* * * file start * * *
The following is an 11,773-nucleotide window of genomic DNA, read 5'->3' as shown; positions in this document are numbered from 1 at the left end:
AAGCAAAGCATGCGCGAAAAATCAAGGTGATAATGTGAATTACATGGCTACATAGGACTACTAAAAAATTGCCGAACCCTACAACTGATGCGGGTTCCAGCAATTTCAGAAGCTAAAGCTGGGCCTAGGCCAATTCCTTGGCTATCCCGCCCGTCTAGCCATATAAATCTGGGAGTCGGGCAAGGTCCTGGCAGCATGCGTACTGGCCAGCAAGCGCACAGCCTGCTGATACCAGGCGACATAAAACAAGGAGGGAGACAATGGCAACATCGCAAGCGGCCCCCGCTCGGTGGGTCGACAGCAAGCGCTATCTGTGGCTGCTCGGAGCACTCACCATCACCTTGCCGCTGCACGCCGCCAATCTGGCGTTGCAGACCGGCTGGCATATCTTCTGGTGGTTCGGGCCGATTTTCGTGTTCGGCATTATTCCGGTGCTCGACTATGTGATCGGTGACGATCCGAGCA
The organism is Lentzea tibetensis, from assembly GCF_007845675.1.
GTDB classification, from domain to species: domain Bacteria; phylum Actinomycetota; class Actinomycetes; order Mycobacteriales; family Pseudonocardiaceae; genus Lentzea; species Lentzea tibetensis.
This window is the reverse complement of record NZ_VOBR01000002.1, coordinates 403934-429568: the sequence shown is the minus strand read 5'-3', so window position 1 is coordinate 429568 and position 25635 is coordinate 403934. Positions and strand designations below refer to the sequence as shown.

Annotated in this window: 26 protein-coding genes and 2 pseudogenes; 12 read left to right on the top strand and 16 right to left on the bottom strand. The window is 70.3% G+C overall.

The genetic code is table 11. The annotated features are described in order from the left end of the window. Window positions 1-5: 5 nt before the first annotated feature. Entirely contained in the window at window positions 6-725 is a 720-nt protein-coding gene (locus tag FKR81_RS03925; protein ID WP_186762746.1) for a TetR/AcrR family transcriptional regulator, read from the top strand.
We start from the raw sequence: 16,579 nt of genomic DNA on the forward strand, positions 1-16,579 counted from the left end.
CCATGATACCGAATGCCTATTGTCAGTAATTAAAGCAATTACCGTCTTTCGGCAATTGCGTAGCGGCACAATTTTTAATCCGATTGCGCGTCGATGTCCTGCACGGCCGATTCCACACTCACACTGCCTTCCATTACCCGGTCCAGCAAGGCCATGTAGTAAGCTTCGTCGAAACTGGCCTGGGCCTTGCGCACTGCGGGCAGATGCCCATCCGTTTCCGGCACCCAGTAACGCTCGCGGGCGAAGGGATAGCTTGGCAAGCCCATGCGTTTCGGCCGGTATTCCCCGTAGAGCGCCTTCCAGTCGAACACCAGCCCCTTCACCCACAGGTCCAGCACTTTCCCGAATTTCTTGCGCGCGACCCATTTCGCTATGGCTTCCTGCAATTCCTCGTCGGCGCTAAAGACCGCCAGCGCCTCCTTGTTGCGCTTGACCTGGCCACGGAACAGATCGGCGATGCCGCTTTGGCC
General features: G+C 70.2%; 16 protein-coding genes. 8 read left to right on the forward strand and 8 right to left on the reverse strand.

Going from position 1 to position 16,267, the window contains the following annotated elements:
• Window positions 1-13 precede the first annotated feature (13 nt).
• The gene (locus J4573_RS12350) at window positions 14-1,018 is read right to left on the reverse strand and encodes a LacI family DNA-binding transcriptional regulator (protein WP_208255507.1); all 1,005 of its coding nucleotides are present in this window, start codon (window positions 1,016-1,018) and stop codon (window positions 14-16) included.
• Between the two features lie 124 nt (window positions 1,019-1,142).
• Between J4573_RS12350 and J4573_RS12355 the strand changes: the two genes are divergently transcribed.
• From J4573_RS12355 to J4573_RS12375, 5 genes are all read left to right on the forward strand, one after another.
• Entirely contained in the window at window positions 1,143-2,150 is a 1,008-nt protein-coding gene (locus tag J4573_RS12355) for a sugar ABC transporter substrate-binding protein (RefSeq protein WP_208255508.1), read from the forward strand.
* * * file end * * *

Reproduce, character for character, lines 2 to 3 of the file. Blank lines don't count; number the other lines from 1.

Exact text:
AAGCAAAGCATGCGCGAAAAATCAAGGTGATAATGTGAATTACATGGCTACATAGGACTACTAAAAAATTGCCGAACCCTACAACTGATGCGGGTTCCAGCAATTTCAGAAGCTAAAGCTGGGCCTAGGCCAATTCCTTGGCTATCCCGCCCGTCTAGCCATATAAATCTGGGAGTCGGGCAAGGTCCTGGCAGCATGCGTACTGGCCAGCAAGCGCACAGCCTGCTGATACCAGGCGACATAAAACAAGGAGGGAGACAATGGCAACATCGCAAGCGGCCCCCGCTCGGTGGGTCGACAGCAAGCGCTATCTGTGGCTGCTCGGAGCACTCACCATCACCTTGCCGCTGCACGCCGCCAATCTGGCGTTGCAGACCGGCTGGCATATCTTCTGGTGGTTCGGGCCGATTTTCGTGTTCGGCATTATTCCGGTGCTCGACTATGTGATCGGTGACGATCCGAGCA
The organism is Lentzea tibetensis, from assembly GCF_007845675.1.